- Retest fixes for issues
- Track the defects until resolved
Phase 6: Test Cycle Closure
This phase involves performing closure activities after the test execution. One example is making a test completion report. This may include learnings gained from testing. Another test cycle closure activity is analyzing test results.
What happens during the test cycle closure phase:
- Review the cycle completion criteria
- Set test metrics from the above criteria
- Record resolutions and learnings
- Generate a test closure report
- Conduct a test result analysis
What Are Entry and Exit Criteria in STLC?
Entry and Exit Criteria are vital to the software testing life cycle (STLC). The reason is simple. They help make sure that you achieve your testing strategy goals. Moreover, they also ensure that you meet all the software product requirements.
But what exactly do the terms Entry Criteria and Exit Criteria mean? Let us find out.
The Entry Criteria is the list of items that are prerequisites before the start of testing. All STLC phases must have Entry and Exit Criteria.
The Exit Criteria lists all the items you need to finish before testing ends. Within the STLC, it’s best practice to precede each phase with Exit Criteria.
STLC vs. SDLC: How Do They Differ?
It is important to be able to distinguish between SDLC and STLC. For those who need help differentiating the two, here is a quick STLC vs. SDLC guide.
- Applies to the software development process
- Includes testing and other development activities
- Involves the development team most of the time
- Happens before the STLC
- Involves all project members
- Applies to the software testing process
- Focuses on testing
- Involves the testing team most of the time
- Happens after the SDLC
- Involves a limited number of members
Now that we have discussed SDLC vs. STLC basics, it’s time we tackle another topic. And that is the importance of STLC in SDLC.
Is STLC Important in SDLC?
Yes, testing in software development life cycle matters. Let us count the ways.
- It ensures high quality. Products that undergo the STLC are more likely to have fewer quality-related issues.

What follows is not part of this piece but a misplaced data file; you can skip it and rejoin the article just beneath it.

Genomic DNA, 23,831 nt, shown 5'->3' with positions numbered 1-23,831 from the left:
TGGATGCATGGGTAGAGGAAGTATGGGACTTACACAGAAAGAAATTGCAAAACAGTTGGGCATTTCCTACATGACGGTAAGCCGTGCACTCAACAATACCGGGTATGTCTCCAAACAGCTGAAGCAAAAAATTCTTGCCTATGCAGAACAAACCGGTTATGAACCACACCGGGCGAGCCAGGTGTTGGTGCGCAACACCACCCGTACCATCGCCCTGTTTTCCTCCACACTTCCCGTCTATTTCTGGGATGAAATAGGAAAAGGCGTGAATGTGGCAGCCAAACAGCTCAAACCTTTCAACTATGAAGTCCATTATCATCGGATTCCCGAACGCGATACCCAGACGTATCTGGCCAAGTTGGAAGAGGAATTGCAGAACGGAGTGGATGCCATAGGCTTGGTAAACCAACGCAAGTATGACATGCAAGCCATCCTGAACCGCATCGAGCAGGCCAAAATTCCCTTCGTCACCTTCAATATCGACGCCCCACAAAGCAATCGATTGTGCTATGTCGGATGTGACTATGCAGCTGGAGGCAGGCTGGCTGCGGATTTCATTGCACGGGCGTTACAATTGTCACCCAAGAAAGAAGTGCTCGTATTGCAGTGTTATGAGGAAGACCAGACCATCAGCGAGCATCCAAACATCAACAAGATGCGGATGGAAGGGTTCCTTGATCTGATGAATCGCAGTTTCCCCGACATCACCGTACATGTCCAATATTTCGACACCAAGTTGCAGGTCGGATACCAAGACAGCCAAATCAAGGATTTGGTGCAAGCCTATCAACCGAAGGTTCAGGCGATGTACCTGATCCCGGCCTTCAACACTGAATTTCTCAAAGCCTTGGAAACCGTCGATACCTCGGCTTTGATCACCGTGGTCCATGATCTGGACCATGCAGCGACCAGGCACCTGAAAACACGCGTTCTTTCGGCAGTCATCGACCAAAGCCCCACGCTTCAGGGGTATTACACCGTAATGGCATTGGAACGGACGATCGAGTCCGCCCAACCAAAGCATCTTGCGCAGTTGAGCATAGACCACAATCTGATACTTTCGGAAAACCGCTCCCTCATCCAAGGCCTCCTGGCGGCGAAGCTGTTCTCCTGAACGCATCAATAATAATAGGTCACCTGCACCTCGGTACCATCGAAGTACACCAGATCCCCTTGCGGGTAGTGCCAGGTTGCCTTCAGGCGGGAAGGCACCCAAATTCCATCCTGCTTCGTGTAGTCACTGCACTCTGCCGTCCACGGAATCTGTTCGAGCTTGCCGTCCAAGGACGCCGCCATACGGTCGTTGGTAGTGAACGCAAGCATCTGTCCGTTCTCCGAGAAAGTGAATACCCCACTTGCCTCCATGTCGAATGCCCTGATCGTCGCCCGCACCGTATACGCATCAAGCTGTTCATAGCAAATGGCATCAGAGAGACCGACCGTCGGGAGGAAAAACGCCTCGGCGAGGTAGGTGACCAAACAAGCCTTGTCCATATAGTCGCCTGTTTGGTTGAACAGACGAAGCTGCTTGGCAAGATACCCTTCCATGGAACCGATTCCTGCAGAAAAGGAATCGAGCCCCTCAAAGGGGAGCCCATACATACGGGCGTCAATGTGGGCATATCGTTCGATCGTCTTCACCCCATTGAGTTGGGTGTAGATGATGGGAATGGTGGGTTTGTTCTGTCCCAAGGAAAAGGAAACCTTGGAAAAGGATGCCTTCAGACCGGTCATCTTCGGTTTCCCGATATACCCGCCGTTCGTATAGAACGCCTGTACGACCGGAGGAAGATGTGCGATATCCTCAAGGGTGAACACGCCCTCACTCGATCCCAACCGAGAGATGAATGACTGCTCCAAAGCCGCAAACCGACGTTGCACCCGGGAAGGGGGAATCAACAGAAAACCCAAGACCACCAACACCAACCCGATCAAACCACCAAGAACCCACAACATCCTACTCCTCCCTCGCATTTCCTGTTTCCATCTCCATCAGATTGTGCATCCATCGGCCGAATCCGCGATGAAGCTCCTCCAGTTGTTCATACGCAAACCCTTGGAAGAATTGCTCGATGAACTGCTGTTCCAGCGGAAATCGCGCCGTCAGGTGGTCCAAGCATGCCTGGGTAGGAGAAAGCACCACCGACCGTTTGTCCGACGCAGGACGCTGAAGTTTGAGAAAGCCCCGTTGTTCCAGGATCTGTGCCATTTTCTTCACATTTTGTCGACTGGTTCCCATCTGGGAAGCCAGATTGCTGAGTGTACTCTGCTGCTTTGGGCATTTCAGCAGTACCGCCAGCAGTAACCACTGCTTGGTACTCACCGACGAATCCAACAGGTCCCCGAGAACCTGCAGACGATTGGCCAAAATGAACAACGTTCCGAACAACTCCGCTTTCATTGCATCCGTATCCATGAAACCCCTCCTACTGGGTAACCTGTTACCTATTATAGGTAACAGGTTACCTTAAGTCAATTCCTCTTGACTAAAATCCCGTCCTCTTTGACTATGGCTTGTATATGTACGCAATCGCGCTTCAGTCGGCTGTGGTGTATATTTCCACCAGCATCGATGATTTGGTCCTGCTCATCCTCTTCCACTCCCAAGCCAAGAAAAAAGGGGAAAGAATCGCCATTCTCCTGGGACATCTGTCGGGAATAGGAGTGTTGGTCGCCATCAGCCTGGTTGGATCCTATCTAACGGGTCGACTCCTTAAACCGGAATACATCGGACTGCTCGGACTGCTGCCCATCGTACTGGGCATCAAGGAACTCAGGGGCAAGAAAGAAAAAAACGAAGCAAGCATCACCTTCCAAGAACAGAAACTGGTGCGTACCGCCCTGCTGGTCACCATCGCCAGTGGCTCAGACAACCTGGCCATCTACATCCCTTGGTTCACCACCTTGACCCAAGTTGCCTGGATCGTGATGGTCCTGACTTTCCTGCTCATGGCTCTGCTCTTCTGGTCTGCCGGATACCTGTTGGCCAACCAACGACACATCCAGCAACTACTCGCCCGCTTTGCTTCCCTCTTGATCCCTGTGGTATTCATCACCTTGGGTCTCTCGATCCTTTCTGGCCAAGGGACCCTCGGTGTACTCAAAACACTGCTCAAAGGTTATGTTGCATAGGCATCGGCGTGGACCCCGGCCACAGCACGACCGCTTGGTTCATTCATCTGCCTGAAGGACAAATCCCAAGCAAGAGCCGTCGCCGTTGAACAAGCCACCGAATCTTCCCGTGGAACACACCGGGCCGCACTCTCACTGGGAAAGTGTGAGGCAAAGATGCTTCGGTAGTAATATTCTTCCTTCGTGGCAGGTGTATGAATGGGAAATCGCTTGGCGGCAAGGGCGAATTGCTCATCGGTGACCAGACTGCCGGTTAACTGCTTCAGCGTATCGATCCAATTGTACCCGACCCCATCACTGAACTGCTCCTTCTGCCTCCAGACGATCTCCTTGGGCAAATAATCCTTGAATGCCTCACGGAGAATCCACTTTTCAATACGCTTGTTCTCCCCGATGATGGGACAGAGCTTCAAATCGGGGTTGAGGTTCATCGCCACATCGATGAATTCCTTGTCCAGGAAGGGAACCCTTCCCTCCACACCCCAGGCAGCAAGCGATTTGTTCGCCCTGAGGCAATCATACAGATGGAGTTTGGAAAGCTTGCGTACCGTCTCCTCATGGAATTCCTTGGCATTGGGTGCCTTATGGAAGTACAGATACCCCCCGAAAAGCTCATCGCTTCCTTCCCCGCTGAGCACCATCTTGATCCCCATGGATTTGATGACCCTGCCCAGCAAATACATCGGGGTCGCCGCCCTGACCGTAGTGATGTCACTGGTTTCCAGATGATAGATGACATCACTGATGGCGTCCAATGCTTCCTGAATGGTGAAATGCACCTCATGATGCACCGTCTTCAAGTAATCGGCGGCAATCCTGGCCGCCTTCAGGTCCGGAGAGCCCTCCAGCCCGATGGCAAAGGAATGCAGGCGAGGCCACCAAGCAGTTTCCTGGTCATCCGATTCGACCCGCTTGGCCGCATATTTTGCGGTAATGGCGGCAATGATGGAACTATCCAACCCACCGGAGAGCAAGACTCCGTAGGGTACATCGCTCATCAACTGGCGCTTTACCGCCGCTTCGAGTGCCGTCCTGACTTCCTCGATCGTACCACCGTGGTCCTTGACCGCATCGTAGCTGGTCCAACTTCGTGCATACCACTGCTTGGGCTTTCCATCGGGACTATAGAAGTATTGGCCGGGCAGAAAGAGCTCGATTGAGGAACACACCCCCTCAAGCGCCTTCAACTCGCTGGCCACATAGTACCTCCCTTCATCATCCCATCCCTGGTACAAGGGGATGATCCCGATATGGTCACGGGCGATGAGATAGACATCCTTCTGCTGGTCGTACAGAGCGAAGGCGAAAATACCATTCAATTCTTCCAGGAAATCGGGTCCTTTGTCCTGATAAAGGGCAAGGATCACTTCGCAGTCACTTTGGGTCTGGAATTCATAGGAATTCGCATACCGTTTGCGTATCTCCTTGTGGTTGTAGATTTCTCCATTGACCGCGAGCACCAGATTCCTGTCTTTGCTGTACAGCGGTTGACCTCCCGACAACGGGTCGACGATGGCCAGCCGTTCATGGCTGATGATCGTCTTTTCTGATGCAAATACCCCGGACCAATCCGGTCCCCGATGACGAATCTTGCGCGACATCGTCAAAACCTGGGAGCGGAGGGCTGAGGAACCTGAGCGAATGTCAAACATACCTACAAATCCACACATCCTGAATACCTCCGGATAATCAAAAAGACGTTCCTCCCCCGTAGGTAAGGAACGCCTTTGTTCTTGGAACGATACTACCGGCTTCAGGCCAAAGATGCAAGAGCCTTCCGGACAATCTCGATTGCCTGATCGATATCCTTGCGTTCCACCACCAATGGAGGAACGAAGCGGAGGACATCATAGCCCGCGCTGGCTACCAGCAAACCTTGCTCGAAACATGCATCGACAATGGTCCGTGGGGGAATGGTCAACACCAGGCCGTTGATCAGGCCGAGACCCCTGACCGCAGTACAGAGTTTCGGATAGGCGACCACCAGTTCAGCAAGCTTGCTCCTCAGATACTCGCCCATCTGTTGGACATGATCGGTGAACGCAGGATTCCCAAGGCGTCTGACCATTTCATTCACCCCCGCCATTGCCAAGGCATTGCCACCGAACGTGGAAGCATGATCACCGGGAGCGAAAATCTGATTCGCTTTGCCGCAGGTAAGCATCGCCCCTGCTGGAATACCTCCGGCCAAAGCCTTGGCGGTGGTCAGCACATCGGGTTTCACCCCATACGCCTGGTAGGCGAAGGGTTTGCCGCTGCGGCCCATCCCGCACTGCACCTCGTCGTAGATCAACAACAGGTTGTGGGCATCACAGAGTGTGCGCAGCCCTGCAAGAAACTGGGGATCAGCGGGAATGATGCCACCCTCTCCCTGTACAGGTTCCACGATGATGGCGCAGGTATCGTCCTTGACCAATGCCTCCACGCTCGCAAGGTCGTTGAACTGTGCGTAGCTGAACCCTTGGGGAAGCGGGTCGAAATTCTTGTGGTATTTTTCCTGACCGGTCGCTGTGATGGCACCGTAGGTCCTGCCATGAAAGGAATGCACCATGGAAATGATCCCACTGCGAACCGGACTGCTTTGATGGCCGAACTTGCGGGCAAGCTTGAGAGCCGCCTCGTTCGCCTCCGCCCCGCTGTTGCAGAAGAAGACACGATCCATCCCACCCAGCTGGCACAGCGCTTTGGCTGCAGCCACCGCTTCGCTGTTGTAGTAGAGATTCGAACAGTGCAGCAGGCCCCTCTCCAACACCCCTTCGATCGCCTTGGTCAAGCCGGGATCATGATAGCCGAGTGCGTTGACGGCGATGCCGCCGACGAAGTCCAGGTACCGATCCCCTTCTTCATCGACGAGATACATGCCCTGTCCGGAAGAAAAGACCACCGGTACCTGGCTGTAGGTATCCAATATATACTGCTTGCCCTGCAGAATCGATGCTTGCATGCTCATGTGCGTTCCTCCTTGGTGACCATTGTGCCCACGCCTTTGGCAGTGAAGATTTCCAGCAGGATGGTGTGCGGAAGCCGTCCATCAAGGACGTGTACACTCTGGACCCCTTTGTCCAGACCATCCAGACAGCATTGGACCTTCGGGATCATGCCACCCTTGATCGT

- It provides learnings from test results. Development teams can use these learnings to code better.
- It generates test reports. Through these reports, management can decide whether to release the software or not.
- It erases bottlenecks. Undetected issues can cause problems in the future. By identifying them, the STLC helps teams avoid delays.
Okay, we have established the importance of software development life cycle testing. But have you ever wondered how STLC fits in a methodology? Like Agile, for instance?
How Does STLC Work in Agile?
To understand STLC in Agile, we need to look first into the basics of Agile itself.
- Values interaction between members
- Focuses on function instead of documentation
- Promotes collaboration
So how does STLC fit in Agile?
- It makes Agile teams more efficient. They can verify that features are working before adding new ones.
- It helps Agile teams better manage their time. STLC sets timelines that keep projects moving forward.
- It allows Agile testing to be more organized. STLC defines precise roles for team members. Everyone knows their assignments, leaving no room for gaps.
Best Practices In Software Testing Life Cycle
What are some best practices you need to follow in the STLC? Check these out.
- Consult with stakeholders when defining the scope of testing. This should help you develop detailed test cases better.
- Leverage user feedback. Put more value on user feedback. Users may know more about business processes than testers do.
- Focus on user experience. Your test cases should always reflect desired user experiences.
- Align your testing strategy with business goals. In the end, the STLC should help the business achieve its goals. You shouldn’t do testing for the sake of testing only.
Yes, the software testing life cycle (STLC) is a part of the larger SDLC. But it doesn’t undervalue its importance.
Following the STLC can ensure the software meets product quality standards. It also allows a test team to be more efficient.
The STLC consists of several phases. Each phase serves a specific function. And you’d do well to respect their role in the testing procedure.
Software Testing Life Cycle FAQs
Can You Skip STLC?
Yes, you can. But it doesn’t mean you should. Skipping STLC means inviting issues into your SDLC. After all, you design tests to detect defects in your software. If you do away with the testing, you run the risk of releasing a defective product. What if you don’t have a test team in place? You can still follow basic STLC principles. And that could go a long, long way.
When Should the Testing Process Be Introduced in the Software Development Lifecycle (SDLC)?
You can start as early as you can in the SDLC. By all means, introduce the testing procedure during the Requirements Gathering phase. The best practice is to do testing during the planning, designing, and coding stages.
What Documents and Reports Are Used in the STLC?
There are many documents and reports used across software testing life cycle phases.
- Requirements understanding document (RUD)
- Testing feasibility report
- Automation feasibility report
- Test plan document
- Risk mitigation document
- Test estimation document
- Effort estimation documents
Test Environment Setup:
- Test conditions document
- Detailed test conditions document
- Test execution report
- Defect report
Test Cycle Closure:
- Lessons learned document
- Test closure report
What are SDLC and STLC
The software development life cycle or SDLC is a framework that embedded software outsourcing companies use to produce high-quality software. It defines the necessary phases of software development and provides guidance on how to complete the phase.
The STLC on the hand, it’s goal is to make sure that you meet all quality standards when testing. In other words, it ensures that you are doing the software testing right.